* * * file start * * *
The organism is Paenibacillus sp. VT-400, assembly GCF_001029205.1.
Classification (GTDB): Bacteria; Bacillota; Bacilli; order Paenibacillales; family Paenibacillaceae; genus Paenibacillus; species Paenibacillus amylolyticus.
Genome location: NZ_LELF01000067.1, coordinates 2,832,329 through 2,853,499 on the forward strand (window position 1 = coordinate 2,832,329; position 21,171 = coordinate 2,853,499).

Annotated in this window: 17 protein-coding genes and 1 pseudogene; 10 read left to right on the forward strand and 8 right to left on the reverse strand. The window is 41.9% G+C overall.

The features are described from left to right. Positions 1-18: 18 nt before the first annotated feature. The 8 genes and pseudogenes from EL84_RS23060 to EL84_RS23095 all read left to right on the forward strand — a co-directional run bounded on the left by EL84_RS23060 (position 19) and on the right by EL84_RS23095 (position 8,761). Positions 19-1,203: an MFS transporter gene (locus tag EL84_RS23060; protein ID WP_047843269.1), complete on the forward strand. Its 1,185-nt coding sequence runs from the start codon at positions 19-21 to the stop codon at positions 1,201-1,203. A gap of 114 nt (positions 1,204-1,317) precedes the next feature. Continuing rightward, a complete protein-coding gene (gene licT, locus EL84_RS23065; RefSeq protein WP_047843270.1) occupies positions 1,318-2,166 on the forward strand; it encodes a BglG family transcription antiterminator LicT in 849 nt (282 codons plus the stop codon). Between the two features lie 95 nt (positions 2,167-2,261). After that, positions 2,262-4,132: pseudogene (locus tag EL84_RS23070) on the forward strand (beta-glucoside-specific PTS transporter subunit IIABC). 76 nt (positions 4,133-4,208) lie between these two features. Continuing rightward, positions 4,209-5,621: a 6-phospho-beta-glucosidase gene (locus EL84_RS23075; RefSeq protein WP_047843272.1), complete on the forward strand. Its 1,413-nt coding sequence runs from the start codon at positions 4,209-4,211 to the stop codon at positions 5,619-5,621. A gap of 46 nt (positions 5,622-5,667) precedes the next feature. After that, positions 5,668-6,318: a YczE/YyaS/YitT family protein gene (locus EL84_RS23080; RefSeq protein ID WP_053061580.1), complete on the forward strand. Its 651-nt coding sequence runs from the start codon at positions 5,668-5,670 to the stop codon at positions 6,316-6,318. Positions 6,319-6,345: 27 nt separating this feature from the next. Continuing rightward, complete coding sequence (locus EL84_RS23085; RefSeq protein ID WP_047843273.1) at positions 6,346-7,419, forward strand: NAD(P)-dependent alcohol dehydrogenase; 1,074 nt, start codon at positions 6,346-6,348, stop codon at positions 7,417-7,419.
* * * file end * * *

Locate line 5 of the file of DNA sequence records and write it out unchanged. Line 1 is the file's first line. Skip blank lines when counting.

The features are described from left to right. Positions 1-18: 18 nt before the first annotated feature. The 8 genes and pseudogenes from EL84_RS23060 to EL84_RS23095 all read left to right on the forward strand — a co-directional run bounded on the left by EL84_RS23060 (position 19) and on the right by EL84_RS23095 (position 8,761). Positions 19-1,203: an MFS transporter gene (locus tag EL84_RS23060; protein ID WP_047843269.1), complete on the forward strand. Its 1,185-nt coding sequence runs from the start codon at positions 19-21 to the stop codon at positions 1,201-1,203. A gap of 114 nt (positions 1,204-1,317) precedes the next feature. Continuing rightward, a complete protein-coding gene (gene licT, locus EL84_RS23065; RefSeq protein WP_047843270.1) occupies positions 1,318-2,166 on the forward strand; it encodes a BglG family transcription antiterminator LicT in 849 nt (282 codons plus the stop codon). Between the two features lie 95 nt (positions 2,167-2,261). After that, positions 2,262-4,132: pseudogene (locus tag EL84_RS23070) on the forward strand (beta-glucoside-specific PTS transporter subunit IIABC). 76 nt (positions 4,133-4,208) lie between these two features. Continuing rightward, positions 4,209-5,621: a 6-phospho-beta-glucosidase gene (locus EL84_RS23075; RefSeq protein WP_047843272.1), complete on the forward strand. Its 1,413-nt coding sequence runs from the start codon at positions 4,209-4,211 to the stop codon at positions 5,619-5,621. A gap of 46 nt (positions 5,622-5,667) precedes the next feature. After that, positions 5,668-6,318: a YczE/YyaS/YitT family protein gene (locus EL84_RS23080; RefSeq protein ID WP_053061580.1), complete on the forward strand. Its 651-nt coding sequence runs from the start codon at positions 5,668-5,670 to the stop codon at positions 6,316-6,318. Positions 6,319-6,345: 27 nt separating this feature from the next. Continuing rightward, complete coding sequence (locus EL84_RS23085; RefSeq protein ID WP_047843273.1) at positions 6,346-7,419, forward strand: NAD(P)-dependent alcohol dehydrogenase; 1,074 nt, start codon at positions 6,346-6,348, stop codon at positions 7,417-7,419.